|The surface of the double-gyroid photonic crystal used by Marin Soljačić and colleagues. A US dime is shown for scale. (Courtesy: Ling Lu)|
Topics: Consumer Electronics, Particle Physics, Photonics, Quantum Computer, Theoretical Physics
Evidence for the existence of particles called Weyl fermions in two very different solid materials has been found by three independent groups of physicists. First predicted in 1929, Weyl fermions also have unique properties that could make them useful for creating high-speed electronic circuits and quantum computers.
In 1928 Paul Dirac derived his eponymous equation, which describes the physics of spin-1/2 fundamental particles called fermions. For particles with charge and mass, he found that the Dirac equation predicts the existence of the electron and its antiparticle the positron, the latter being discovered in 1932.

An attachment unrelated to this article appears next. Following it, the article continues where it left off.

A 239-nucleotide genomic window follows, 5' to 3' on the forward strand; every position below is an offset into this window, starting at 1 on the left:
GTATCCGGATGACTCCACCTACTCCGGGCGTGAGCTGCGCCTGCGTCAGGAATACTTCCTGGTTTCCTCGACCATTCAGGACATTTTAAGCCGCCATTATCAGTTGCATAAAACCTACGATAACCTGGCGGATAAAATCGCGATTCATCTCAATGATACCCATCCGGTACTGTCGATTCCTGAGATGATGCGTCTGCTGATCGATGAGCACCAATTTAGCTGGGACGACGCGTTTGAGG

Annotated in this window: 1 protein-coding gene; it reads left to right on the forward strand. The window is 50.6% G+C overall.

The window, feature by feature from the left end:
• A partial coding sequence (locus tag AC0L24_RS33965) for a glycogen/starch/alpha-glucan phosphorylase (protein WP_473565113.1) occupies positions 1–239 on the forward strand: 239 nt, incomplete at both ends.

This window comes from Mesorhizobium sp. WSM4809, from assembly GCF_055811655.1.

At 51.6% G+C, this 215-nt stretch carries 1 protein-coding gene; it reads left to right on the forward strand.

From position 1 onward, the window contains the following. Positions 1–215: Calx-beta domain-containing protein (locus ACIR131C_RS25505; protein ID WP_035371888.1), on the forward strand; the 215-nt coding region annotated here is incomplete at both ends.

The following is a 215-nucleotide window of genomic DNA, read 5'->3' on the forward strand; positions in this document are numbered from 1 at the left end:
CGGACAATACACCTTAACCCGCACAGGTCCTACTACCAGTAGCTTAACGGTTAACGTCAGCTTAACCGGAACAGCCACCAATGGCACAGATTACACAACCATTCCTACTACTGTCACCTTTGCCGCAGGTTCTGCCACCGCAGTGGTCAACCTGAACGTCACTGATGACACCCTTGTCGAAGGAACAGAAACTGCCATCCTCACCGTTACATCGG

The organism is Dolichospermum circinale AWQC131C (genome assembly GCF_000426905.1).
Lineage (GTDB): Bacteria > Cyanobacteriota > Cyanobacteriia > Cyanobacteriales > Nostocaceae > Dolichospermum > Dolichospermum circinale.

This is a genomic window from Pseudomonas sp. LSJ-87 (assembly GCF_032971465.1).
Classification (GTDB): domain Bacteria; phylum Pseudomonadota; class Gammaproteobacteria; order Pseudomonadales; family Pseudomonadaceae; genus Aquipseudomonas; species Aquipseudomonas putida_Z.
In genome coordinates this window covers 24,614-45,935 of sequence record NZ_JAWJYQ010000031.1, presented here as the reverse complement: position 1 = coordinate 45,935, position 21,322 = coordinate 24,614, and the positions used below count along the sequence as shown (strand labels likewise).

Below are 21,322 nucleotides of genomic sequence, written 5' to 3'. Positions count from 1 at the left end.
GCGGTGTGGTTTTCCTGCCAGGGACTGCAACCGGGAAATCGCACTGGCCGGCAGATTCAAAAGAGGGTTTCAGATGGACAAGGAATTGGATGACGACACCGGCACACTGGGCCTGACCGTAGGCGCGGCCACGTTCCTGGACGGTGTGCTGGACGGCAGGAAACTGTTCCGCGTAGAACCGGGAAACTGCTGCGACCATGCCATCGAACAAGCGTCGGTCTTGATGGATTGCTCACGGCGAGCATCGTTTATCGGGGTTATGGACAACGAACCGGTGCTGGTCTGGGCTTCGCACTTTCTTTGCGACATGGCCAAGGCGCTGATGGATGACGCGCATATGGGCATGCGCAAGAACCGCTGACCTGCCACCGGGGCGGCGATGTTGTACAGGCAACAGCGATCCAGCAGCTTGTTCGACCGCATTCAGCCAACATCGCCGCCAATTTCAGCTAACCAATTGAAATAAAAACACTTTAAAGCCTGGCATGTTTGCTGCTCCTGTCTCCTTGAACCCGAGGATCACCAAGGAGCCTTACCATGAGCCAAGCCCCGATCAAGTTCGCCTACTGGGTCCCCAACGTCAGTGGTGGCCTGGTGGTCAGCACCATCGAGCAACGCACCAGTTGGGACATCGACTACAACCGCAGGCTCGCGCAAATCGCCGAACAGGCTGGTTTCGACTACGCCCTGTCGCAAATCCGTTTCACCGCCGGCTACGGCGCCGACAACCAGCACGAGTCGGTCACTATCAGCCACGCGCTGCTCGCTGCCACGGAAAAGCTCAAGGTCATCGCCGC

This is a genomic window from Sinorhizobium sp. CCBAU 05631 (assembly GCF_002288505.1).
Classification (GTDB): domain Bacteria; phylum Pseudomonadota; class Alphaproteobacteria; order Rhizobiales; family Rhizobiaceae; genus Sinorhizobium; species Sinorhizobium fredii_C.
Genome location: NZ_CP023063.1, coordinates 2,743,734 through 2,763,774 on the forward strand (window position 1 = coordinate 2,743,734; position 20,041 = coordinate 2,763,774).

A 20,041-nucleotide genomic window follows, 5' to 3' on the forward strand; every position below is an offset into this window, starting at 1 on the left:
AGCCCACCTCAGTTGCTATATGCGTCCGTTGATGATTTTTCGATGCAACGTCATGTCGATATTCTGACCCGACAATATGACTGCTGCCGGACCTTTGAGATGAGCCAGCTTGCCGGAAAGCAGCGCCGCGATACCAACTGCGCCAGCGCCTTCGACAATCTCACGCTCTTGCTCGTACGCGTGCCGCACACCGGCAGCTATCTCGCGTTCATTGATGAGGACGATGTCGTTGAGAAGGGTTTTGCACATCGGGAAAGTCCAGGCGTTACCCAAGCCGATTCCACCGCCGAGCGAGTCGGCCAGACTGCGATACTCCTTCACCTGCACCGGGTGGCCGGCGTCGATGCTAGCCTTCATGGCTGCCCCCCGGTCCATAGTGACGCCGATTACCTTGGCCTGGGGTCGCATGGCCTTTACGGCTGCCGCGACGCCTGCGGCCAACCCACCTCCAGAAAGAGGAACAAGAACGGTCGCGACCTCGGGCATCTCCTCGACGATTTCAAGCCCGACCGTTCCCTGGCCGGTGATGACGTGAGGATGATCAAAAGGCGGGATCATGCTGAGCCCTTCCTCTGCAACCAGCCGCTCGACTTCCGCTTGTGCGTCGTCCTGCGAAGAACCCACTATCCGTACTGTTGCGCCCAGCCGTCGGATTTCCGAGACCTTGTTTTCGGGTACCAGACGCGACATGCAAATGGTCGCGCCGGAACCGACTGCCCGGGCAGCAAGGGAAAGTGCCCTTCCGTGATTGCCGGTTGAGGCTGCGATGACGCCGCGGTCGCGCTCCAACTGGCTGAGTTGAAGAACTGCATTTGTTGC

However, there are other solutions of the Dirac equation that suggest the existence of more exotic particles than the familiar electron. In 1937 Ettore Majorana discovered a solution of the equation that describes a neutral particle that is its own antiparticle: the Majorana fermion. Although there is no evidence that Majorana fermions exist as fundamental particles, Majorana-like collective excitations (or quasiparticles) have been detected in condensed-matter systems. Another solution of the Dirac equation – this time for massless particles – was derived in 1929 by the German mathematician Hermann Weyl. For some time it was thought that neutrinos were Weyl fermions, but now it looks almost certain that neutrinos have mass and are therefore not Weyl particles.
Now, a group headed by Zahid Hasan at Princeton University has found evidence that Weyl fermions exist as quasiparticles – collective excitations of electrons – in the semimetal tanatalum arsenide (TaAs).
Physics World: Weyl fermions are spotted at long last, Hamish Johnston